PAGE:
GOOGLE has been accused of having a pro-EU bias after claims emerged that the search engine suggests more Remain-backing websites on its front page.
Analysis of searches for 5,000 Brexit-related keywords on the site suggested that the three outlets given most prominence were the Guardian, the Independent, and the BBC, which Brexiteers have long charged with being anti-Brexit.
According to search engine platform Searchmetrics, the three sites between them received half the market share on searches carried out in October.
The BBC, the UK’s biggest broadcaster, made up 29 per cent of stories that appeared on Brexit-related search terms, the Press Gazette reported.
The Guardian had a 12 per cent share, the highest among the national newspaper sites, followed by the Independent with nine.
The Telegraph and Wikipedia came next with four per cent each.
There are over a million Google searches a month in the UK for terms to do with Brexit.
Among the phrases looked at in the study were “Brexit border issue”, “Brexit pounds news”, and “can Brexit be cancelled?”.
The Sun was found to show up most prominently for searches related to a no-deal Brexit.
Stephen Bench-Capon, senior content marketing manager at Searchmetrics, said: Expertise, authority and trust are big factors in ranking high up on Google search.
The BBCs dominance suggests that, despite criticism and accusations of bias from all sides, Google views the BBC as the number one authority for relevant online information about Britains exit from the European Union.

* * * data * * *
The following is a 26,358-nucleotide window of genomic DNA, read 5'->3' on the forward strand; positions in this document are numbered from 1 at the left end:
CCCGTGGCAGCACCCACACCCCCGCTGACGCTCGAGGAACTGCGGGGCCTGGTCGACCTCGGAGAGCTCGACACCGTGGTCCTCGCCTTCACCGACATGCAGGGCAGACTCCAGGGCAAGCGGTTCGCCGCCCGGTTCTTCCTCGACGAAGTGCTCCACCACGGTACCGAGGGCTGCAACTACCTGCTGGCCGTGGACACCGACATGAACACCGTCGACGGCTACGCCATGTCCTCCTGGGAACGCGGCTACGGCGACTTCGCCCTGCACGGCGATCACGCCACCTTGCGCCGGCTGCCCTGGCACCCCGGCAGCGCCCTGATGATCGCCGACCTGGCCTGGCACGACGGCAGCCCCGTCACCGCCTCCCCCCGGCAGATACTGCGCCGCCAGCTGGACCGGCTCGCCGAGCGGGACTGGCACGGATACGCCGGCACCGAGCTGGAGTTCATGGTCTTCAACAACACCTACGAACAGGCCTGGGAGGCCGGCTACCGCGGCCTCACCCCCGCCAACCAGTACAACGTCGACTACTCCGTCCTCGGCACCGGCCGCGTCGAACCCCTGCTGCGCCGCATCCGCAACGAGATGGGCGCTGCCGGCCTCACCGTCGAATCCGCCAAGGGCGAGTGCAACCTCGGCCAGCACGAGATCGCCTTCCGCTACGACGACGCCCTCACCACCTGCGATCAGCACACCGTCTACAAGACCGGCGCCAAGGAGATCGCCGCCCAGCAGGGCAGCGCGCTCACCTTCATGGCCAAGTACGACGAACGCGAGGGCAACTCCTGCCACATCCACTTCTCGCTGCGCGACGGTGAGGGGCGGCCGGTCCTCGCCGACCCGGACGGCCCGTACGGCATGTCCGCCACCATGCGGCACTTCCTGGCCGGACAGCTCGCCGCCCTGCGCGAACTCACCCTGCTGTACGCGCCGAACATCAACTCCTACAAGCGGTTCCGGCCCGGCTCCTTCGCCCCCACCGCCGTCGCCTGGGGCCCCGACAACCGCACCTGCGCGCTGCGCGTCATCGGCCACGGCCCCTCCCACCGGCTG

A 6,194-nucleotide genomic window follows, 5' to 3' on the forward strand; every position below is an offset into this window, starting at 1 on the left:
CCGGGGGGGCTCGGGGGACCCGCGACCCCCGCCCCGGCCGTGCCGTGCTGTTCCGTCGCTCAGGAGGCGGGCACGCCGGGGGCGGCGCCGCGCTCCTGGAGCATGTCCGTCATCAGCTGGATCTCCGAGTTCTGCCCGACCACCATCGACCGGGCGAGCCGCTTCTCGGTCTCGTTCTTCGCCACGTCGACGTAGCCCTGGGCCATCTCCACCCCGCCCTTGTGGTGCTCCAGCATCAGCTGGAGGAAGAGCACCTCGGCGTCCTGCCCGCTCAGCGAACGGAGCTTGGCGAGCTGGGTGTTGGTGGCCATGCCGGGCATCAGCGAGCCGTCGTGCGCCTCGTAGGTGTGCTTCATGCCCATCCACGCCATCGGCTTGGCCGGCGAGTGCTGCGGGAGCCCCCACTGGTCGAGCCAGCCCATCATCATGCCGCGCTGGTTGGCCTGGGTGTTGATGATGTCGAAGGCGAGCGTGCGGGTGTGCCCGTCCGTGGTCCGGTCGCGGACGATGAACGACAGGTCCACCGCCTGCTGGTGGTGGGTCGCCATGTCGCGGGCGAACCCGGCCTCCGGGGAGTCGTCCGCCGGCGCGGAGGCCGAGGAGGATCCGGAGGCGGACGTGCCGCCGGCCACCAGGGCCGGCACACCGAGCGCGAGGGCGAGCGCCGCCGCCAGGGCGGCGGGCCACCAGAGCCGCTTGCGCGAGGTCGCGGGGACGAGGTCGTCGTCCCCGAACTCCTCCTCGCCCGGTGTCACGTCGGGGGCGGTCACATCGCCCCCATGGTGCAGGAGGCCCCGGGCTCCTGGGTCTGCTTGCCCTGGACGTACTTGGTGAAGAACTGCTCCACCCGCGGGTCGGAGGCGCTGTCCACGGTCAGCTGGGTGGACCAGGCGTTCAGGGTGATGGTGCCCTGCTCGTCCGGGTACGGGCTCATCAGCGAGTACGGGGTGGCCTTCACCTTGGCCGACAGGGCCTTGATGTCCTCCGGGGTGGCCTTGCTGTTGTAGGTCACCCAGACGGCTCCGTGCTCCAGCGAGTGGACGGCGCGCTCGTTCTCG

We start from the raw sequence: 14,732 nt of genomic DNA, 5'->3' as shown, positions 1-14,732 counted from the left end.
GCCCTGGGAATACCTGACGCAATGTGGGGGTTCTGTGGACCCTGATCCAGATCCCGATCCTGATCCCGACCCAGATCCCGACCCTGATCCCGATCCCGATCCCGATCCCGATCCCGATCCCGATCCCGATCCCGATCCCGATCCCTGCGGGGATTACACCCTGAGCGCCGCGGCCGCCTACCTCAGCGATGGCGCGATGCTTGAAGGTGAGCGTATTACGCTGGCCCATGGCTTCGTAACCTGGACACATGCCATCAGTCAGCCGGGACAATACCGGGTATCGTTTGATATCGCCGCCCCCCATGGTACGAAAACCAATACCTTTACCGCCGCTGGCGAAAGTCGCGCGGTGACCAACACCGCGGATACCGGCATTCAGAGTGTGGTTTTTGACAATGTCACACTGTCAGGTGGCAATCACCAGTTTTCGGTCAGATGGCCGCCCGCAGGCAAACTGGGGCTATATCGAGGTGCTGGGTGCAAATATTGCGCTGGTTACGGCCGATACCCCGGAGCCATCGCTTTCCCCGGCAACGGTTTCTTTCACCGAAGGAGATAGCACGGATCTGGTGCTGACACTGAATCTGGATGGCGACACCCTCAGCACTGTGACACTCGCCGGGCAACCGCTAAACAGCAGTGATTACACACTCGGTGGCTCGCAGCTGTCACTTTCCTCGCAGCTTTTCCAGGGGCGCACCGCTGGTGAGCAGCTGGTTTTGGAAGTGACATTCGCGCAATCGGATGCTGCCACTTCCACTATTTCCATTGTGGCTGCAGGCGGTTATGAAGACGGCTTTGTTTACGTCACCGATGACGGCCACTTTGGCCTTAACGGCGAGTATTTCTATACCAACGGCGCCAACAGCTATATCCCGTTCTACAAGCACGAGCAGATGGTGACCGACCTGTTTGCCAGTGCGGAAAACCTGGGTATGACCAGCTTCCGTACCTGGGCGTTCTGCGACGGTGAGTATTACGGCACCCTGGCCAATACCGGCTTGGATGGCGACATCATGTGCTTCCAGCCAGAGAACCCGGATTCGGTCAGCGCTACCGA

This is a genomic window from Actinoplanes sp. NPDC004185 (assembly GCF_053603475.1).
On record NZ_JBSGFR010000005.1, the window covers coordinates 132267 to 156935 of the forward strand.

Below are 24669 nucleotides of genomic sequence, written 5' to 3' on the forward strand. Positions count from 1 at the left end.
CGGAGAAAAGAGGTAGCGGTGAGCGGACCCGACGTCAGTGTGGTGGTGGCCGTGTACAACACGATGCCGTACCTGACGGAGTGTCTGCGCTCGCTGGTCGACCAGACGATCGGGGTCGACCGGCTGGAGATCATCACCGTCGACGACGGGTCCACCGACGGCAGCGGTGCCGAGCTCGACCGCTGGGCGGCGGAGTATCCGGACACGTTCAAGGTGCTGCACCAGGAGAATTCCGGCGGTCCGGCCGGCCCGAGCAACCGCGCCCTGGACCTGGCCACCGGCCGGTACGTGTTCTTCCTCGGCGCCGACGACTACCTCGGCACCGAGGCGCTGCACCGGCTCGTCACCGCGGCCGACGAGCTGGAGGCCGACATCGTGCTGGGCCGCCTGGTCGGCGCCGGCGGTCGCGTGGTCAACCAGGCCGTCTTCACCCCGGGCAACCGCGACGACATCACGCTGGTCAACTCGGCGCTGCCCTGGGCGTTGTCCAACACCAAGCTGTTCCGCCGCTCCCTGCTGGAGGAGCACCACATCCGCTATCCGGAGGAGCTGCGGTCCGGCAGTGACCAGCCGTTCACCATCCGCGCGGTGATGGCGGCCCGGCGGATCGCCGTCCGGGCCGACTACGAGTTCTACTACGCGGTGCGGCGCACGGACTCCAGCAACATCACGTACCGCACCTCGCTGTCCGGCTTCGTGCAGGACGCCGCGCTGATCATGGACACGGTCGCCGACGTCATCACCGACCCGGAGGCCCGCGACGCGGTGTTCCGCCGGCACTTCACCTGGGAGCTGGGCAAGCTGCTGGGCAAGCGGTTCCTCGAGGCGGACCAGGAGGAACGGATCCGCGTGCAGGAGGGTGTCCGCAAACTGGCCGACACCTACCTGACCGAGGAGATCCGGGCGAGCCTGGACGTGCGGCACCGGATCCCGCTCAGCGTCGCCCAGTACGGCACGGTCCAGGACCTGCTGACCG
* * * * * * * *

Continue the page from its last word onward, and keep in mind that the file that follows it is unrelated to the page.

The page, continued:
He added: Appearing on the first page of Google is a huge opportunity for news websites to attract visitors who are hungry for information on Brexit developments.
GOVERNMENT DOMINATES GOOGLE ADS
The analysis also found that 84 per cent of searches on Brexit-related topics featured Google Adwords search ads alongside the organic results.
Of those, the majority were from the government’s gov.uk website, with many of them linking to its Get Ready for Brexit campaign.
The survey isn’t the first time Google has been accused of interfering in politics.
In August, President Trump, who lost the popular vote but won the most states in the 2016 election, tweeted: “Google manipulated from 2.6 million to 16 million votes for Hillary Clinton in 2016 Election!
“This was put out by a Clinton supporter, not a Trump Supporter!
“Google should be sued. My victory was even bigger than thought!”
Trump was referring to a report published by American psychologist Robert Epstein claiming Google had provided more positive results about Hillary Clinton then Trump prior to the election, and that that could have swayed undecided voters.
However, the claims of the report were later found to be unsubstantiated.
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